Who knew?

Ack.  I’m struggling with macro shots.  I’m trying to learn.   Aperture and f numbers, speed, let in more light/let in less light and focus.  Then there’s the tripod, the lenses (right now I use extension tubes: 30 mm/20mm/12mm until I save for a regular macro lens) and the lens cleaner.  Oh, I forgot about the SUN, overcast, wind….I’m sure I’ve left out a lot more.  To me it’s like trying to get all the components of dinner on the table at the same time!

Practice, practice, practice!  I was out practicing the other day and found some moss* to shoot.  I got all set up, looked through my lenses and WOWZA!  Who knew?   Moss* has the coolest spikey flowers!  I had no idea until I looked through my lenses.

It’s not what you look at that matters, it’s what you see.    ~Henry David Thoreau

*********

The  “flowers or flower heads” with some frost glinting on the moss in the background.

**Ok…now I’m not sure what this is!  After researching “Moss in Winter”…I couldn’t come up with the version here at all.  It resembles moss, and I read there are 15,000 different varieties of “moss” in the Americas.  I’ll keep looking.  If any of you know what this is, let me know!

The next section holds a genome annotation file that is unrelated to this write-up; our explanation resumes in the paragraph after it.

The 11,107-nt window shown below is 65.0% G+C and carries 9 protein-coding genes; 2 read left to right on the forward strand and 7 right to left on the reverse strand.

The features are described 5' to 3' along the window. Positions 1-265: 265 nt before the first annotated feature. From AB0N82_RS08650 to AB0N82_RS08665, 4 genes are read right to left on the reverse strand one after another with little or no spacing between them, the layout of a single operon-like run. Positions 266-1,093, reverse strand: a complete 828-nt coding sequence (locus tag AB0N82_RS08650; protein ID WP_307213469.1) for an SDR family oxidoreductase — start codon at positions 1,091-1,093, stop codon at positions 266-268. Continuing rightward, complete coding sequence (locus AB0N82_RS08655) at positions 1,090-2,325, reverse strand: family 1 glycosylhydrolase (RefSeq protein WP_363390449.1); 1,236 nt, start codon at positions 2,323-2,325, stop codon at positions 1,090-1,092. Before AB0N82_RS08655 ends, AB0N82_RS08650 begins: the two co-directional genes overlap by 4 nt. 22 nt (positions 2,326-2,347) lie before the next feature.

Peace~
Judy
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26 thoughts on “Who knew?

  1. this one looks great, well done. ya i know, it can be confusing, a lot of factors will affect your macro shot, any shot for that matter. just keep at it, practice, practice, practice, take your time, relax, read up all you can on the subject, and have fun with it.. ;o)

    • Thanks Dianne! I was out again today…but using aperture priority….figured I’d backtrack a little. I did come in with more focused shots that the past few days! Thanks for your tips!

  2. I have a macro lens that I have looked at for about 2 months now. It was a gift from my husband.

    I just stare at it. I keep thinking, “You don’t scare me.” Yes, it does. ~~~ : – O

    You have given me a little push to hold it in my hand. Maybe, I’ll get it on my camera this weekend.
    I see there is a lot of new things I may begin to see.
    Good job on this ..
    Isadora

    • Thank you, Isadora. I went back to aperture priority instead of full manual. That way I decide the aperture and focus and the camera takes responsibility for the shutter speed. My Nikon D-80 has an “A” for aperture. I set it on that, the rest is set for manual. It’s a good way to start. And it’s really fun to get up close and personal with nature! Good luck! Let me know how it goes! We can learn together. 😉